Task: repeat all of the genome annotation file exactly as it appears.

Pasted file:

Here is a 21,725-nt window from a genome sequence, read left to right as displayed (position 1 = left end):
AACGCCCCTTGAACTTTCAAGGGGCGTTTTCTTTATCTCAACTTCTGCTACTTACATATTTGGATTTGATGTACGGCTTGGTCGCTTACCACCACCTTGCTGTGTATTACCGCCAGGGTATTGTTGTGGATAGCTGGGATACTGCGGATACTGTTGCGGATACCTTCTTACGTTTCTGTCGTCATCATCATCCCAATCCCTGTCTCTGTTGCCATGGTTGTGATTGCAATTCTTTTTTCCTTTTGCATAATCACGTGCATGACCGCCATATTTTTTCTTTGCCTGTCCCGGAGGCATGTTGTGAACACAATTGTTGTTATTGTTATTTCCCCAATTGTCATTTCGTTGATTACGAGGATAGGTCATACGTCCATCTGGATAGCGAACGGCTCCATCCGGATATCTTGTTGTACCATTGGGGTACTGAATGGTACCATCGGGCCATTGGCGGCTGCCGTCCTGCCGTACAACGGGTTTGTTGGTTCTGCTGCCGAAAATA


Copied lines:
Here is a 21,725-nt window from a genome sequence, read left to right as displayed (position 1 = left end):
AACGCCCCTTGAACTTTCAAGGGGCGTTTTCTTTATCTCAACTTCTGCTACTTACATATTTGGATTTGATGTACGGCTTGGTCGCTTACCACCACCTTGCTGTGTATTACCGCCAGGGTATTGTTGTGGATAGCTGGGATACTGCGGATACTGTTGCGGATACCTTCTTACGTTTCTGTCGTCATCATCATCCCAATCCCTGTCTCTGTTGCCATGGTTGTGATTGCAATTCTTTTTTCCTTTTGCATAATCACGTGCATGACCGCCATATTTTTTCTTTGCCTGTCCCGGAGGCATGTTGTGAACACAATTGTTGTTATTGTTATTTCCCCAATTGTCATTTCGTTGATTACGAGGATAGGTCATACGTCCATCTGGATAGCGAACGGCTCCATCCGGATATCTTGTTGTACCATTGGGGTACTGAATGGTACCATCGGGCCATTGGCGGCTGCCGTCCTGCCGTACAACGGGTTTGTTGGTTCTGCTGCCGAAAATA